by Elizabeth S. Craig, @elizabethscraig
Speaking to writers is easy. I talk about promo or the writing craft, or something specific about writing mysteries.
But I’m frequently uneasy when I’m speaking to readers. I’m more worried about being boring. And I’m more aware that I’m supposed to be promoting the books that are on the table against the back wall.
I also find that I need to really brush-up on my books before I do the talks. The readers have usually read my books more recently than I have.
Lately, I’ve done a lot of reader-targeted programs. I spoke to a group of mystery readers, spoke to a local service organization, and participated in a chat with mystery readers online. In addition, I’ve been on several book blogs.
I actually put a good deal of time into preparing for these events. What I was most interested in finding out was, what do readers want authors to talk about? What’s interesting to them?
So here’s a roundup of the questions I got from readers, in case it helps you prepare for a talk or online chat: What made you choose to write your genre? How did you come up with your protagonist? What kinds of books do you like to read now? What kinds of books did you like to read as a child? Is your protagonist based on someone? Where is your book set? Have you lived in the place where your book is set? What made you decide to write a book about ______? Who is your favorite character? Who is the victim in your new book? What are you working on now? What is your writing day like? How fast do you write? Do you write more than one series? Why do you write under a pen name? What other writers inspire you? Do you know ______? (names a writer) When did you decide to become a writer? Do you have an English degree? Do your books have recipes? Who helps you with your recipes? Are your books available on Nook? Kindle? Where can I find your books? Are your books at the library? What’s your last release about? Do you put people you know in your books? Can I be in your book? Did you have to do a lot of research to write your books? Are you on Facebook? Are there other kinds of books that you’d like to write? Have you thought about putting your protagonist into (names a scenario?) How many more books will be in this series? Hope this helps a little. Want to add to it? If you speak to readers, what questions are you usually asked? As a reader, what would be interesting to you?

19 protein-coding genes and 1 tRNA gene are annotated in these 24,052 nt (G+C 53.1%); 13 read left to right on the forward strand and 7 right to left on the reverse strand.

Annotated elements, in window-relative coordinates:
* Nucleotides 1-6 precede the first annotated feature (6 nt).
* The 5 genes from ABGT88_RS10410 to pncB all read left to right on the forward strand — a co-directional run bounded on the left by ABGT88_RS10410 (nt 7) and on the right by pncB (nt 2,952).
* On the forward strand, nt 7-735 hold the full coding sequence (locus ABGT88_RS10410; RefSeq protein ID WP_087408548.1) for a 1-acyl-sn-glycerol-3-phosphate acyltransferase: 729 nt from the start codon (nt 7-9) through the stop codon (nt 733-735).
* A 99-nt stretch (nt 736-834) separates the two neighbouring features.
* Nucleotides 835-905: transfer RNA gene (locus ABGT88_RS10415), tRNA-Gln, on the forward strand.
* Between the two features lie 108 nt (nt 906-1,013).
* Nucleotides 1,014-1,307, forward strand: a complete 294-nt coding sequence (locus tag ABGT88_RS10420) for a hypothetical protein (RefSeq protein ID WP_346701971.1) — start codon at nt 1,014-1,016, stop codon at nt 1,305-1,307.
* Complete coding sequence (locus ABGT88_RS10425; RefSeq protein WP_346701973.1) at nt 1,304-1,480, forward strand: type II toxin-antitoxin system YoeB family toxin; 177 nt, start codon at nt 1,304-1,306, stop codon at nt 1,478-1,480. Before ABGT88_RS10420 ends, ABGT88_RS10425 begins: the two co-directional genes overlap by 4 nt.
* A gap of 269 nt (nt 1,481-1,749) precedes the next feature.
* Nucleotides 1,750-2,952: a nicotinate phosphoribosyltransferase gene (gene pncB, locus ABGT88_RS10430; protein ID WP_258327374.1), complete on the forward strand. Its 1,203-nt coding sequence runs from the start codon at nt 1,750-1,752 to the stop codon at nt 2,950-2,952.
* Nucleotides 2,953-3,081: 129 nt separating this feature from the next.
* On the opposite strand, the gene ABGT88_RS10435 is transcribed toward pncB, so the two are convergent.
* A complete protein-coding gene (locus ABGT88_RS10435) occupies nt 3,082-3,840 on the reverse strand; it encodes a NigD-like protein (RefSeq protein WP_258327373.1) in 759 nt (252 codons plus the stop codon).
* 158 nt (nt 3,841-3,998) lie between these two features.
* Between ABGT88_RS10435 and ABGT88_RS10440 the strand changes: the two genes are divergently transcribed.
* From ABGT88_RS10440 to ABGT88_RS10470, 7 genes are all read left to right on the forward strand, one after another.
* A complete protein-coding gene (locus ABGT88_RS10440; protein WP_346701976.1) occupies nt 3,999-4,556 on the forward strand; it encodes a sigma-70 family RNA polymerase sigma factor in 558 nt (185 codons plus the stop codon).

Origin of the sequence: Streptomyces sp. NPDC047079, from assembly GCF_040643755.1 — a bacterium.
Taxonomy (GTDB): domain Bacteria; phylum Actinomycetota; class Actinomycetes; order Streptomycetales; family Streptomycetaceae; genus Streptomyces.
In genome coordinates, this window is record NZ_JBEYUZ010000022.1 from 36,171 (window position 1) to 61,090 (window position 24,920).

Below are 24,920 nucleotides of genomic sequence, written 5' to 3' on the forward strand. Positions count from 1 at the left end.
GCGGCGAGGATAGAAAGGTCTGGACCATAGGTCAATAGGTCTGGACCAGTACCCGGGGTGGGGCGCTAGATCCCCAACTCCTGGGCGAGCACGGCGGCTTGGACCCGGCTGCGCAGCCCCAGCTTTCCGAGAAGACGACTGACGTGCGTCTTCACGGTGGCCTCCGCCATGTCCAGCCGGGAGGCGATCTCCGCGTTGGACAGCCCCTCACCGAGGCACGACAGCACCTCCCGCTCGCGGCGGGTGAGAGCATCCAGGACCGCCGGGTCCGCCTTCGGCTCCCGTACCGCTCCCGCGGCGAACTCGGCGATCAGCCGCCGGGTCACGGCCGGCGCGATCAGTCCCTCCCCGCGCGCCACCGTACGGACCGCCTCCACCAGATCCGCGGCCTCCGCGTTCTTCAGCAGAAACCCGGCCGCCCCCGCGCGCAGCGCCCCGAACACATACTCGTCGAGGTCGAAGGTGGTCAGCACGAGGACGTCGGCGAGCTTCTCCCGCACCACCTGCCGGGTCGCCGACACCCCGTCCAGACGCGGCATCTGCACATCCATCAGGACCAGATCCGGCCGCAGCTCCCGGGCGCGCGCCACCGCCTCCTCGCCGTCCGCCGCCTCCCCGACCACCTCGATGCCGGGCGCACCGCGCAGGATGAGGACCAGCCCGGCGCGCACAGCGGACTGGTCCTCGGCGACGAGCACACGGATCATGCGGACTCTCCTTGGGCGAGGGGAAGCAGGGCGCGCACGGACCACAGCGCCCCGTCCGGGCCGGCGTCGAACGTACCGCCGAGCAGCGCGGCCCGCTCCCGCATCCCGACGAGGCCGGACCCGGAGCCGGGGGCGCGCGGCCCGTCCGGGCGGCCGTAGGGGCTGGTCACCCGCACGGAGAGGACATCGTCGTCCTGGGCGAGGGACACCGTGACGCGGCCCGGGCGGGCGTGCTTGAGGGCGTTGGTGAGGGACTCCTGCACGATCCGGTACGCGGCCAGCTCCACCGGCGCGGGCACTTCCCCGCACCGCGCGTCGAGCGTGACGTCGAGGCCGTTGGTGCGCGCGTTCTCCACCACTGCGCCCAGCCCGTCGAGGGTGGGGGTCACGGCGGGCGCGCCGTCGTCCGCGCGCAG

Through the generosity of Angela Ackerman and Becca Puglisi at The Bookshelf Muse, I’m giving away one of their insightful 1000 word critiques. Just send an email to me at elizabethspanncraig (at)gmail (dot) com with “contest” in the subject to enter. Entries accepted through November 21. The randomly-chosen winner will be announced here November 22. Thanks, Angela and Becca!
And—Anne R. Allen will be here tomorrow, with a post entitled: 9 Pieces of Bad Writing Advice it's Best to Ignore. Hope you’ll come by!